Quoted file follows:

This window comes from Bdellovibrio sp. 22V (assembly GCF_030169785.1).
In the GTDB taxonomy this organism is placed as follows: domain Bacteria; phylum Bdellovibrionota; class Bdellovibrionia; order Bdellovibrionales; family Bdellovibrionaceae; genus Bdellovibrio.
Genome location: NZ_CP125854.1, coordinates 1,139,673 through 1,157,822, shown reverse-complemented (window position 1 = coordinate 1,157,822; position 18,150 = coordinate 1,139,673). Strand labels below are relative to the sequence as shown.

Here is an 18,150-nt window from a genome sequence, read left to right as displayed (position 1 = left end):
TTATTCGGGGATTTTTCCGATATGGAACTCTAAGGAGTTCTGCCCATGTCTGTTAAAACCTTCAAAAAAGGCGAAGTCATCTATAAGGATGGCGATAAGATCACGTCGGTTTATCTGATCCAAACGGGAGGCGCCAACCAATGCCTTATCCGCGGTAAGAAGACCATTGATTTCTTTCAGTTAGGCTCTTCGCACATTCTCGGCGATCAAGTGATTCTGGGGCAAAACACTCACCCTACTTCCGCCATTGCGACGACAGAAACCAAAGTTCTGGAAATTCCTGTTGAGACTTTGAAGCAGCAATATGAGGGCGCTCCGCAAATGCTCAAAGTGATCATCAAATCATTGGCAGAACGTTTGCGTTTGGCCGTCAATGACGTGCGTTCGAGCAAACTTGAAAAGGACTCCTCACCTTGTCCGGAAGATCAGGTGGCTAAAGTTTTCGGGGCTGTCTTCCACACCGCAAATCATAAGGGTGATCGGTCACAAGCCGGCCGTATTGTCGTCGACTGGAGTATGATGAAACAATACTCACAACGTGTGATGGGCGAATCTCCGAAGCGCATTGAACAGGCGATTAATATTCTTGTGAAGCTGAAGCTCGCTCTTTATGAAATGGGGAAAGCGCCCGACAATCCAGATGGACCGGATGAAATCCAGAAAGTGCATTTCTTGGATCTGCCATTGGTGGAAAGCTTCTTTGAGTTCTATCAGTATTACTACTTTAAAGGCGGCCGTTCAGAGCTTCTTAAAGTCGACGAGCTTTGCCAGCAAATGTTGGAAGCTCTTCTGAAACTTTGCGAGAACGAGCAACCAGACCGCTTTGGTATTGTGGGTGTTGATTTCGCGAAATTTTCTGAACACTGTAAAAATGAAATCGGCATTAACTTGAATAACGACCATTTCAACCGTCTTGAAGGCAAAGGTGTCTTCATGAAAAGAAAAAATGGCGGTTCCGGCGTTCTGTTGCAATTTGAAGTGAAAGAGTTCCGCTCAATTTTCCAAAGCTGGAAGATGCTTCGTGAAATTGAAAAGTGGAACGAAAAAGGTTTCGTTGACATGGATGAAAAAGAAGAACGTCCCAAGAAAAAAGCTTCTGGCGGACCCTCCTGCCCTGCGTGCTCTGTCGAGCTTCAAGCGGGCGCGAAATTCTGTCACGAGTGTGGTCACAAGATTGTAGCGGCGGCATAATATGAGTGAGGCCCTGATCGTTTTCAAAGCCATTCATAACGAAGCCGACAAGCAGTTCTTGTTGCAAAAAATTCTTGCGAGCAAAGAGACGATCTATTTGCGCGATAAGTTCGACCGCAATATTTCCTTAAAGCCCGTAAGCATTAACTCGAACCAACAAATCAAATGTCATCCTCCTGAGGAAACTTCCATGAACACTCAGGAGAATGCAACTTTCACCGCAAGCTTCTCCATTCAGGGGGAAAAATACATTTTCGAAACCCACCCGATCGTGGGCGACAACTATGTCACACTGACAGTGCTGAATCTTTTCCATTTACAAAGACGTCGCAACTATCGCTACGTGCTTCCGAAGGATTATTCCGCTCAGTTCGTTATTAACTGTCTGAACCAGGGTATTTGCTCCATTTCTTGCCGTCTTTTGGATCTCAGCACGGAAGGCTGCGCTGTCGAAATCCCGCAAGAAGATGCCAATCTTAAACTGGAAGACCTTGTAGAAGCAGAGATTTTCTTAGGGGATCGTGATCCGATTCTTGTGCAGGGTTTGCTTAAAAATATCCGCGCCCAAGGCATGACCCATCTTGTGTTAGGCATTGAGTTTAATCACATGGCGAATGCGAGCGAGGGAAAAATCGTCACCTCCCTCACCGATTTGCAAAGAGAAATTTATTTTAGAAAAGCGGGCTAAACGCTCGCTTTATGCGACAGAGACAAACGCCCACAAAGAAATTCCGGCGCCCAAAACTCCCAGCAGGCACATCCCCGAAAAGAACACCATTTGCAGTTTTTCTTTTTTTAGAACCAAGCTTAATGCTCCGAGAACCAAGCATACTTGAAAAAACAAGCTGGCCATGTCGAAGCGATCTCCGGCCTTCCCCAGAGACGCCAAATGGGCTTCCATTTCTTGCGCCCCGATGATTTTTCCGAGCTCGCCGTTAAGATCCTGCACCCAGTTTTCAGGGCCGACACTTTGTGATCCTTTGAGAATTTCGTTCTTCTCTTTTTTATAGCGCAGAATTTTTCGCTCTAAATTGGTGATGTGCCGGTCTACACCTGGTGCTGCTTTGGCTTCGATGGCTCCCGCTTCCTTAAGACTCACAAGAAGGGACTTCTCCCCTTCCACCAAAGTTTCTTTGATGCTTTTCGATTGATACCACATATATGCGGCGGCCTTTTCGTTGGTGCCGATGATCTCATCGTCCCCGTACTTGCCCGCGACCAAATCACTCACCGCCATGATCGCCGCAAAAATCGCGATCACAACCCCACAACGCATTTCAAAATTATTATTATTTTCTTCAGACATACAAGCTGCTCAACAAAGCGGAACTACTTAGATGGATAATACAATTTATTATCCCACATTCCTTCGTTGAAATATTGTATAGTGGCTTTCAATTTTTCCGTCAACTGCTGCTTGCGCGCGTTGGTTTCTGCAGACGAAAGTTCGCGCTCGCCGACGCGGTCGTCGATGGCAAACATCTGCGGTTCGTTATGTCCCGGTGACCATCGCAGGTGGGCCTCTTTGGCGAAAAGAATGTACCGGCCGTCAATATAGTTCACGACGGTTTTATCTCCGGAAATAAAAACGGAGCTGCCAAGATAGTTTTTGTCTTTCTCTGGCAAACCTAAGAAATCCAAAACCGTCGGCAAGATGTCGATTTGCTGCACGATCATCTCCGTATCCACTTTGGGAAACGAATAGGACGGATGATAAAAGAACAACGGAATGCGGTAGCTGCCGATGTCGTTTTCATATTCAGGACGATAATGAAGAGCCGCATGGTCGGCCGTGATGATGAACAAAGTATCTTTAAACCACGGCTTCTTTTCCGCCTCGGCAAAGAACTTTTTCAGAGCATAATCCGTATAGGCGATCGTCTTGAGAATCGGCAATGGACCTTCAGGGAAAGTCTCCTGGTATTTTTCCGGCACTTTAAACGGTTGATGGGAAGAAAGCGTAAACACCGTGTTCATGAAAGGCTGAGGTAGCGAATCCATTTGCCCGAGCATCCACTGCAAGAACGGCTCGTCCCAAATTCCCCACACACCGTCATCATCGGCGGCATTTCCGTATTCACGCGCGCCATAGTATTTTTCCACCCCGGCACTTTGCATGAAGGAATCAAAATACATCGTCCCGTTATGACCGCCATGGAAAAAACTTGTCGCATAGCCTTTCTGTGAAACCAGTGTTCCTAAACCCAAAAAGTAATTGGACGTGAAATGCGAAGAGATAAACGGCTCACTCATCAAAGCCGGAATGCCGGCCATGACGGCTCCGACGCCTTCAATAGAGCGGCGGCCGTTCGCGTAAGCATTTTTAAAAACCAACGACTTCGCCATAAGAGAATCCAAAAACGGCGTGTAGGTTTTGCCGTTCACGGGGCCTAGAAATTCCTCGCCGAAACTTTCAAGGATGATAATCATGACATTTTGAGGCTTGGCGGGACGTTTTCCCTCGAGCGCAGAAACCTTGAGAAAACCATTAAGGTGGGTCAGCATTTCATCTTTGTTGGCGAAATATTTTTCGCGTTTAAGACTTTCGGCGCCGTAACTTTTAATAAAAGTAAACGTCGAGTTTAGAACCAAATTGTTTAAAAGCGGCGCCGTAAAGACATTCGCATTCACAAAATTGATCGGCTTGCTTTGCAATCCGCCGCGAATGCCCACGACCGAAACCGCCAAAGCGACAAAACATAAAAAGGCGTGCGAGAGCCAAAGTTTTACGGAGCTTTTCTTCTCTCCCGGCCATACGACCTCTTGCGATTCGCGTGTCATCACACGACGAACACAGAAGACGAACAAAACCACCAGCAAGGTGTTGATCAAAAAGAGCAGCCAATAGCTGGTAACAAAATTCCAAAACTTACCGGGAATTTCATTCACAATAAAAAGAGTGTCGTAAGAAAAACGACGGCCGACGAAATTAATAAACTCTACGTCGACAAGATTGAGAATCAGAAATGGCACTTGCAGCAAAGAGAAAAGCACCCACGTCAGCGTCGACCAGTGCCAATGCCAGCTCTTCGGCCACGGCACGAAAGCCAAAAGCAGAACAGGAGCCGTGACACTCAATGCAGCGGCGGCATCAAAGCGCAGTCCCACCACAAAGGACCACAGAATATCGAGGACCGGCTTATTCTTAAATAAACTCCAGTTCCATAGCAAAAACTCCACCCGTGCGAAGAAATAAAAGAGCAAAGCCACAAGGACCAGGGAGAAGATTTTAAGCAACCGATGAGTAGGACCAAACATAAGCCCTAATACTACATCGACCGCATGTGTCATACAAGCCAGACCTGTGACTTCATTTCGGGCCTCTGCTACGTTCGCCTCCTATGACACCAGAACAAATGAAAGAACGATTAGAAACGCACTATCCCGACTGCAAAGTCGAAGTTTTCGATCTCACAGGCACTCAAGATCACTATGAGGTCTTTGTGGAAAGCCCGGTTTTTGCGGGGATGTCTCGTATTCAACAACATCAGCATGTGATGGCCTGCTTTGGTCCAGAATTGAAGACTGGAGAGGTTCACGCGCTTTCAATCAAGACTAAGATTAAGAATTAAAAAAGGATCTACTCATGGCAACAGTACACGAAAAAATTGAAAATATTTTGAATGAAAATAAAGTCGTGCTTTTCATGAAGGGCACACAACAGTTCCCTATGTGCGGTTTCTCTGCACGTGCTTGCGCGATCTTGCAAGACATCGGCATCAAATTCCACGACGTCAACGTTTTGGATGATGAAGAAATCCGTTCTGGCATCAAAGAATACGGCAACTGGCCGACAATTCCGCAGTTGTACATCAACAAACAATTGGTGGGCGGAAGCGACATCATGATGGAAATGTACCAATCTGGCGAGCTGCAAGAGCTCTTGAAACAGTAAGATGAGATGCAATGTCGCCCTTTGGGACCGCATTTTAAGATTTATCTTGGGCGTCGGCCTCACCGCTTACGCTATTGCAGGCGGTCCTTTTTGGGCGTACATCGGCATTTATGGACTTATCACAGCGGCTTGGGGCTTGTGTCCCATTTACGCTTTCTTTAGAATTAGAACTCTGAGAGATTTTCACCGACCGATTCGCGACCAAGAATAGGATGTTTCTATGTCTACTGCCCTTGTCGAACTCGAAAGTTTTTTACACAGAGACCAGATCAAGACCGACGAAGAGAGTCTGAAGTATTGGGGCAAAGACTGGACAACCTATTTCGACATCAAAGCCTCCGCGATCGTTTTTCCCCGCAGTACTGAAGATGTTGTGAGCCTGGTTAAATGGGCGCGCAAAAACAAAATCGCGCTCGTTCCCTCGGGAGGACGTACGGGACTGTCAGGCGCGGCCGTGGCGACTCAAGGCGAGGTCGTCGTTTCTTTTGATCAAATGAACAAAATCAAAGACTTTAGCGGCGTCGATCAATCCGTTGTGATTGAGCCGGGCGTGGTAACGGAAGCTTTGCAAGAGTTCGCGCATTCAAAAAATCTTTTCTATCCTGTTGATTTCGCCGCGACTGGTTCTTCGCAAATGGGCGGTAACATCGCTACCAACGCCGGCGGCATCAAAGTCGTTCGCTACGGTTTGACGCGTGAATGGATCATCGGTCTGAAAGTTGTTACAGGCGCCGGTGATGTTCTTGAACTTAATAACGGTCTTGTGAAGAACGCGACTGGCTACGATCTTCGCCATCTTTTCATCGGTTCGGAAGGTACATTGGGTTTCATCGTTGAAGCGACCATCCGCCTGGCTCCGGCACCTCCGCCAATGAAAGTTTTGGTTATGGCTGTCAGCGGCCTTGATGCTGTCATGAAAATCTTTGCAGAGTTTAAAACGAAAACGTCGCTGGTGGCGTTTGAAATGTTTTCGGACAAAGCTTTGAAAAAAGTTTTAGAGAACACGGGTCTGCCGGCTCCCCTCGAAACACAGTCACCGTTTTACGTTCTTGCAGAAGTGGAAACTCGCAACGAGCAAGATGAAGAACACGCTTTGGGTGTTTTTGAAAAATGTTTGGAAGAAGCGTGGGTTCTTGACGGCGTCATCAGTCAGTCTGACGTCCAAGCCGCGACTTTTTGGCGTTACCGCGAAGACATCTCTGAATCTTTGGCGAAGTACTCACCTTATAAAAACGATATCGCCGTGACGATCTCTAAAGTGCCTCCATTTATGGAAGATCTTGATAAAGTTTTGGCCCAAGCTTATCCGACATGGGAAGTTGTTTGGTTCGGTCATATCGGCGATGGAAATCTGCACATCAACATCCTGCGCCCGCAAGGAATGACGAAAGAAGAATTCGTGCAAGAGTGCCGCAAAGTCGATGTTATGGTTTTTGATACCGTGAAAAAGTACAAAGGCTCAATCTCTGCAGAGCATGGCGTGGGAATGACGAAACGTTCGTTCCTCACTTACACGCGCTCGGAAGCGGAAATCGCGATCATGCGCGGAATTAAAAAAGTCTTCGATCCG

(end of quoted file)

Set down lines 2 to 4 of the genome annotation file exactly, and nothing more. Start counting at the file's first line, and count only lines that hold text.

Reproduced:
In the GTDB taxonomy this organism is placed as follows: domain Bacteria; phylum Bdellovibrionota; class Bdellovibrionia; order Bdellovibrionales; family Bdellovibrionaceae; genus Bdellovibrio.
Genome location: NZ_CP125854.1, coordinates 1,139,673 through 1,157,822, shown reverse-complemented (window position 1 = coordinate 1,157,822; position 18,150 = coordinate 1,139,673). Strand labels below are relative to the sequence as shown.

Here is an 18,150-nt window from a genome sequence, read left to right as displayed (position 1 = left end):